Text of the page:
Book Review: Developing Bebop Lines by Jeff Ellwood

This is such a great book.

If you want to learn how you can create your own bebop lines, Jeff Ellwood has distilled the most important things in this book. This 58 page book is divided to 8 topics:

  • Developing Bebop Lines
  • Major Bebop Scales
  • Resolving V7 to I
  • Altered Bebop Scales
  • Bebop Scales From Non-Primary Chord Tones
  • Combining Diatonic 7ths with Bebop Scales
  • Bebop using 4ths
  • Etudes

Jeff Ellwood shares techniques and lesson that he created for his students in this book. With a combination of text explanations and extremely a lot of written musical examples, the book demystifies the basics of bebop lines.

For the serious student, there’s a lot of suggestions of how to learn the lines and create you own. This is very refreshing than some books that I’ve encountered where the material is too dry and academic. Also, rather than just giving many musical examples, Jeff Ellwood breaks down the elements so that the topics are easily digestible.

As I practice the material, I ended up working on a page for a long time. I particularly love the variety and detail that he goes into. So many of the lines open up new ways of varying and spicing up what I would typically do.

There’s so much value and Jeff Ellwood makes it even easier to see by writing the dominant examples all over G7 and the Major Bebop lines over Cmajor7 in the first 3 chapters. I love the fact that instead of making the book bigger by transposing all the examples in all 12 keys, Jeff Ellwood keeps it compact in this book in one key for entire chapters.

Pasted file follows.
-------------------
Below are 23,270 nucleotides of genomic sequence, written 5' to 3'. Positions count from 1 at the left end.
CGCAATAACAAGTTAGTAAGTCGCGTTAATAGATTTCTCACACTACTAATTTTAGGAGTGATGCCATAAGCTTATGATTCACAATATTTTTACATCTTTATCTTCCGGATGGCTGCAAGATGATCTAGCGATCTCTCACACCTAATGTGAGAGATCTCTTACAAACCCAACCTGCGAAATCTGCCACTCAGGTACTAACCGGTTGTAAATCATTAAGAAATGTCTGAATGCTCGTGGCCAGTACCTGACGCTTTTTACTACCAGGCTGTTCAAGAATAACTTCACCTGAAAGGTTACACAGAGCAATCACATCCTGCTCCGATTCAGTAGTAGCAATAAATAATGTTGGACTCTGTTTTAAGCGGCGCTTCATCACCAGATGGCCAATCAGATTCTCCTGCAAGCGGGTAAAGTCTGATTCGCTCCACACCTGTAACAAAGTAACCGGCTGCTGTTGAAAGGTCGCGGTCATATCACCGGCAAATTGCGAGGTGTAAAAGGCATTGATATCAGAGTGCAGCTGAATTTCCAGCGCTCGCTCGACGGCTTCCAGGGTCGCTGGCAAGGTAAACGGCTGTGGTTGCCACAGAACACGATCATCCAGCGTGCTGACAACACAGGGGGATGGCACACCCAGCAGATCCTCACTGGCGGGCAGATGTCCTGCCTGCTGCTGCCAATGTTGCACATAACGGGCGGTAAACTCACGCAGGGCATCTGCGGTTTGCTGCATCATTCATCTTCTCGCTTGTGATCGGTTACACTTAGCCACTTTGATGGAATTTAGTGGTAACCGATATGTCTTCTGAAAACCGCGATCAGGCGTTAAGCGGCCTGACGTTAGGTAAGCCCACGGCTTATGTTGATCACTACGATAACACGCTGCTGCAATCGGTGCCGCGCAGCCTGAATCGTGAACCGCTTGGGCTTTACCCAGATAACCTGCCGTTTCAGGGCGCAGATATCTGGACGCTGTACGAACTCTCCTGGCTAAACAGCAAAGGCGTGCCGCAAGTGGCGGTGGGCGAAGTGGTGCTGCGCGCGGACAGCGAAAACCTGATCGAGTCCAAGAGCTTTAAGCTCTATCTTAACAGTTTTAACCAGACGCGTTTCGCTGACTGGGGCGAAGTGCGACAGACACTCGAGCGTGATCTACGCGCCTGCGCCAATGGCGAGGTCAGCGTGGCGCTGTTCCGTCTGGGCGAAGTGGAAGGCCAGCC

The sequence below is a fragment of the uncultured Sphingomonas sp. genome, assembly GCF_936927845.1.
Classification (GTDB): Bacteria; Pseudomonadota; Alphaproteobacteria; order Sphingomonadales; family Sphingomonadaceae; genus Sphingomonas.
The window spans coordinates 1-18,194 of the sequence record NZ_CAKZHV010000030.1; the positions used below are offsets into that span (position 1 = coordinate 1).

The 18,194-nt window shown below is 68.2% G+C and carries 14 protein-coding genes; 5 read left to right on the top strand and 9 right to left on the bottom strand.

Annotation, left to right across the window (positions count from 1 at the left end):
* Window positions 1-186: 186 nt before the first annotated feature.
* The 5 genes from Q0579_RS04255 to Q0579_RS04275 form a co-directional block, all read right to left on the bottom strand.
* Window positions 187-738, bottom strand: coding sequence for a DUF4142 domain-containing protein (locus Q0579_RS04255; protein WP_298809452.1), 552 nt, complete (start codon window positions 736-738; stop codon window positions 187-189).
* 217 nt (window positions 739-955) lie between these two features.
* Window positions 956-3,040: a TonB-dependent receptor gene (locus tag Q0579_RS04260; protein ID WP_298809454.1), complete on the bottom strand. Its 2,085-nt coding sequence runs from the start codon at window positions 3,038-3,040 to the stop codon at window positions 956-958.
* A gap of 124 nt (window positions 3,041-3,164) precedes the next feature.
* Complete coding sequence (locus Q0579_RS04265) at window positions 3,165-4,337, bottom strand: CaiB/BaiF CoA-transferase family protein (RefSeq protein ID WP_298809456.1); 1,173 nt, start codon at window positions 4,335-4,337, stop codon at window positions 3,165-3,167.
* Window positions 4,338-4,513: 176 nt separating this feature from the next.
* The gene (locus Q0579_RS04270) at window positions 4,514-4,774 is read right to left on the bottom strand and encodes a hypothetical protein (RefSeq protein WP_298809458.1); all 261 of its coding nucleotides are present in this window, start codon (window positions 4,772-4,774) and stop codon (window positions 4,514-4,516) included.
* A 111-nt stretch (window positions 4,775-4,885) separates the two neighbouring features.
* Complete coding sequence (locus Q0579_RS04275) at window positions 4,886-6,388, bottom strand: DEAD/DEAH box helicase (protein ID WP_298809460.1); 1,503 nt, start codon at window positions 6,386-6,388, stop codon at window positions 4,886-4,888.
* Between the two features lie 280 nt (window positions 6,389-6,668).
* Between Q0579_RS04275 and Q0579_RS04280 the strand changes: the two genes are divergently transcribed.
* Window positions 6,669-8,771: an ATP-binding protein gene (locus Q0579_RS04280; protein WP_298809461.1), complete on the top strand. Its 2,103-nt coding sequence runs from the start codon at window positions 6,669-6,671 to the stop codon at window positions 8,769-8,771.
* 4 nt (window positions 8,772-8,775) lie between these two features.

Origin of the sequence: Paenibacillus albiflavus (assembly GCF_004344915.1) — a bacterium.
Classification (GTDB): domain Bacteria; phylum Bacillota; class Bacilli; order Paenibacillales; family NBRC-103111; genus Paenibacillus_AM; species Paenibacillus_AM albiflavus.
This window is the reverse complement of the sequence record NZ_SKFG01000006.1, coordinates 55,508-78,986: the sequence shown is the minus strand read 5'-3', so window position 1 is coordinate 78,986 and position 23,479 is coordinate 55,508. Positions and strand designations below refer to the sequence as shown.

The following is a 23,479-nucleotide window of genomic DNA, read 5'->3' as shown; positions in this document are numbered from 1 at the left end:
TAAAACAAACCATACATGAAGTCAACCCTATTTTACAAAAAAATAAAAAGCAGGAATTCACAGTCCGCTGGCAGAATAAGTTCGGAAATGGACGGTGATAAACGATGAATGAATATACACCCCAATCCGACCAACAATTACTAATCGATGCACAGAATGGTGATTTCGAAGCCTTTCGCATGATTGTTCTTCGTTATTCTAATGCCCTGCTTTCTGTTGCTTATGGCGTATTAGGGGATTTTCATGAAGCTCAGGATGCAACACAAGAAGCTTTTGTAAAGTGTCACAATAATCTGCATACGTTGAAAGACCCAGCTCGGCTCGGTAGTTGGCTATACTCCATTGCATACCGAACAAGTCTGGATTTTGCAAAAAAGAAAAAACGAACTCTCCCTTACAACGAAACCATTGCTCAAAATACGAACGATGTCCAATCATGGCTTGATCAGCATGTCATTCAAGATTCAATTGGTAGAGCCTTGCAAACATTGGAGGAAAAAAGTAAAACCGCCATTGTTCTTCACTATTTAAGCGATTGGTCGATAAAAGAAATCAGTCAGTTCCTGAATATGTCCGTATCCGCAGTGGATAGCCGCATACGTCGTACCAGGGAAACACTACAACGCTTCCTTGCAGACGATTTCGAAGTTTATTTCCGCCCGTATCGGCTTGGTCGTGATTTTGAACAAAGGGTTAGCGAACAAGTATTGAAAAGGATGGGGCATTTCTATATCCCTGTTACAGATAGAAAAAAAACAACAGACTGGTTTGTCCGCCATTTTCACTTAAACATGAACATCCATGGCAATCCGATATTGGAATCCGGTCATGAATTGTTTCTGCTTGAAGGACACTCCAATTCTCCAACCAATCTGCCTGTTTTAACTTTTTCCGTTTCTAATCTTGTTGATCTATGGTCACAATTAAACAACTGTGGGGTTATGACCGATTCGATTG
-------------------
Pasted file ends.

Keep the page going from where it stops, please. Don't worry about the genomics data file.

The 6 etudes included are a great part addition to the book as well since it gives more context for combining the different concepts in the book. To close the book, there’s also a great appendix with additional bebop scale exercises, octave displacements of the bebop scales and some bebop lines for fast tempos.

All in all, for USD$15, Jeff gives tremendous value and knowledge for aspiring jazz students interested in the bebop language.

Pros: Lots of examples, clear explanations on how to practice, how the lines and exercises are created and etudes for context
Cons: None.
TLDR: For any instrumentalist, if you want to learn to play bebop and are looking for some practical structure and exercises to augment your transcribing and jams, this is a good book to get.

How to Buy:
You can get the book here:

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